The Professor’s closest challenger is his Renault nemesis Arnoux.
The son of an accountant from rural Grenoble, Arnoux was the antithesis of a debonair, fashionable late ‘70s French racing driver. Quiet to the point of silence when the short, stocky charger spoke it was with a heavy provincial accent and brutal frankness that did not endear him to sponsors or rivals. On track though Arnoux’s pugnacious competitiveness and raw pace could not be ignored.
He’d go on to win seven grands prix but the battle for which he will always be remembered was for second place. His wild, wheel-banging, devil-take-the-hindmost duel with Gilles Villeneuve at Dijon in the 1979 French Grand Prix has gone down in history as one of F1’s greatest scraps and still earns the still quite-spoken Arnoux endless admiration from fans.
Arnoux competed in 12 F1 seasons, finishing on the podium on 22 occasions.
Jean Alesi's 1990 season opening drive in Phoenix saw him competitively hold off Ayrton Senna for 25 laps. Images courtesy Motorsport Image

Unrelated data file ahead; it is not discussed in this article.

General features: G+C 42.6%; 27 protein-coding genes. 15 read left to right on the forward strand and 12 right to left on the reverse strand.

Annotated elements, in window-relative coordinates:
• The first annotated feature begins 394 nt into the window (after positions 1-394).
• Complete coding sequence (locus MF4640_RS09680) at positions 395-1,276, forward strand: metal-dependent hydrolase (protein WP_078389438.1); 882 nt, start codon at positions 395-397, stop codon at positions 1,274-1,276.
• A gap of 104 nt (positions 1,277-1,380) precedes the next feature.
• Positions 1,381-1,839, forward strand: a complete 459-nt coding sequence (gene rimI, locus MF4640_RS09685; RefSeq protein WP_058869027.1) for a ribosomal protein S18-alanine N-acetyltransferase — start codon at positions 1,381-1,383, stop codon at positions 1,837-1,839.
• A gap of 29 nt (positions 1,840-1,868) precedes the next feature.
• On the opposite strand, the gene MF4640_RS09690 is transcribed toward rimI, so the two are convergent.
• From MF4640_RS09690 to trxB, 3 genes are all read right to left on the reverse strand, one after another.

The ultimate French fan favourite though, has to be people’s hero Jean Alesi. Flamboyant, fiery and undoubtedly fast, Alesi won the hearts of F1 fans from the moment he first turned a wheel for Tyrrell, finishing fourth on his debut on home soil. It was in the first race of 1990, however, that he sealed his reputation as one of F1’s fiercest competitors. At the opening round in Phoenix, Alesi led for 25 laps before being passed by Senna. He had the temerity to briefly re-pass the great Brazilian before surrendering and finishing second in his ninth race. It seems highly likely he could have been a world champion if he had put pen to paper with Williams, but after protracted discussions, Alesi pledged his future not to the winners of the 1992-’94 and ’96 and ’97 championships but to a Ferrari squad labouring through some of the most sluggish doldrums in its history. Just one career win would follow – in Canada in 1995.